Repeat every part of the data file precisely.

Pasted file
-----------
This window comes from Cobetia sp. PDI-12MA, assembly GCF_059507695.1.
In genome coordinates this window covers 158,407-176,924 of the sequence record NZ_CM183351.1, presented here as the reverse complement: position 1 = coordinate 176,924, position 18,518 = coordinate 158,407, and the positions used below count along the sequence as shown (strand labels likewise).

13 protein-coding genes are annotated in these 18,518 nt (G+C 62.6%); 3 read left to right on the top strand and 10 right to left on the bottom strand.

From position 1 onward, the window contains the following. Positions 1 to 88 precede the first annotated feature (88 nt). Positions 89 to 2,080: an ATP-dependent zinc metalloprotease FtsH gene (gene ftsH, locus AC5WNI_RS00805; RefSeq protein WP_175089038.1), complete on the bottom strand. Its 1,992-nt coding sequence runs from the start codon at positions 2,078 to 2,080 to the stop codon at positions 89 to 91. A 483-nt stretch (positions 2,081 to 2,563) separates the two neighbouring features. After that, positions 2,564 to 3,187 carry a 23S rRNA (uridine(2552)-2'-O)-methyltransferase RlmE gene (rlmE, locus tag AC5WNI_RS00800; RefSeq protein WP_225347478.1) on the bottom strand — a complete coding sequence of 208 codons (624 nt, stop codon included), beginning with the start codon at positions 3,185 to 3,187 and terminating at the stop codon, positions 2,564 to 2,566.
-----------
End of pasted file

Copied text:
This window comes from Cobetia sp. PDI-12MA, assembly GCF_059507695.1.
In genome coordinates this window covers 158,407-176,924 of the sequence record NZ_CM183351.1, presented here as the reverse complement: position 1 = coordinate 176,924, position 18,518 = coordinate 158,407, and the positions used below count along the sequence as shown (strand labels likewise).

13 protein-coding genes are annotated in these 18,518 nt (G+C 62.6%); 3 read left to right on the top strand and 10 right to left on the bottom strand.

From position 1 onward, the window contains the following. Positions 1 to 88 precede the first annotated feature (88 nt). Positions 89 to 2,080: an ATP-dependent zinc metalloprotease FtsH gene (gene ftsH, locus AC5WNI_RS00805; RefSeq protein WP_175089038.1), complete on the bottom strand. Its 1,992-nt coding sequence runs from the start codon at positions 2,078 to 2,080 to the stop codon at positions 89 to 91. A 483-nt stretch (positions 2,081 to 2,563) separates the two neighbouring features. After that, positions 2,564 to 3,187 carry a 23S rRNA (uridine(2552)-2'-O)-methyltransferase RlmE gene (rlmE, locus tag AC5WNI_RS00800; RefSeq protein WP_225347478.1) on the bottom strand — a complete coding sequence of 208 codons (624 nt, stop codon included), beginning with the start codon at positions 3,185 to 3,187 and terminating at the stop codon, positions 2,564 to 2,566.